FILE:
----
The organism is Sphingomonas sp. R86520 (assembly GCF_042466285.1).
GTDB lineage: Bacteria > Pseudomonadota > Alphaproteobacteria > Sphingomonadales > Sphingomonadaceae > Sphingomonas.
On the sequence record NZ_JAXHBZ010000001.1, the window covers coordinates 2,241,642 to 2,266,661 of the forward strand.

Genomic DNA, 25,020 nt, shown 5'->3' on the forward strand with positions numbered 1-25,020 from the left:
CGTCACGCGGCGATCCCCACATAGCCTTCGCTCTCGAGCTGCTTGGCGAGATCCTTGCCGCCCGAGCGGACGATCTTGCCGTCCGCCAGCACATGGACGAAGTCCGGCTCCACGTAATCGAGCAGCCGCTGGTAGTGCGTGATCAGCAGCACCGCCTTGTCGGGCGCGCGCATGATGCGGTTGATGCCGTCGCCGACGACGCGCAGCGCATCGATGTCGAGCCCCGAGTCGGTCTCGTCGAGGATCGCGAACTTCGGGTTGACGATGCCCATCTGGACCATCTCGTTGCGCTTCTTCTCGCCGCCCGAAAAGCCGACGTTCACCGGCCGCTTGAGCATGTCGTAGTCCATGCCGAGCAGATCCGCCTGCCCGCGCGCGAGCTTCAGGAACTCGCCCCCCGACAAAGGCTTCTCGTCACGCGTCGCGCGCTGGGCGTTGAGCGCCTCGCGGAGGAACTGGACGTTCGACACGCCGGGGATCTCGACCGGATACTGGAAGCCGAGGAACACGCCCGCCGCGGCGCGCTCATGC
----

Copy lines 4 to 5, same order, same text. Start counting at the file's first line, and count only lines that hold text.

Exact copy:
Genomic DNA, 25,020 nt, shown 5'->3' on the forward strand with positions numbered 1-25,020 from the left:
CGTCACGCGGCGATCCCCACATAGCCTTCGCTCTCGAGCTGCTTGGCGAGATCCTTGCCGCCCGAGCGGACGATCTTGCCGTCCGCCAGCACATGGACGAAGTCCGGCTCCACGTAATCGAGCAGCCGCTGGTAGTGCGTGATCAGCAGCACCGCCTTGTCGGGCGCGCGCATGATGCGGTTGATGCCGTCGCCGACGACGCGCAGCGCATCGATGTCGAGCCCCGAGTCGGTCTCGTCGAGGATCGCGAACTTCGGGTTGACGATGCCCATCTGGACCATCTCGTTGCGCTTCTTCTCGCCGCCCGAAAAGCCGACGTTCACCGGCCGCTTGAGCATGTCGTAGTCCATGCCGAGCAGATCCGCCTGCCCGCGCGCGAGCTTCAGGAACTCGCCCCCCGACAAAGGCTTCTCGTCACGCGTCGCGCGCTGGGCGTTGAGCGCCTCGCGGAGGAACTGGACGTTCGACACGCCGGGGATCTCGACCGGATACTGGAAGCCGAGGAACACGCCCGCCGCGGCGCGCTCATGC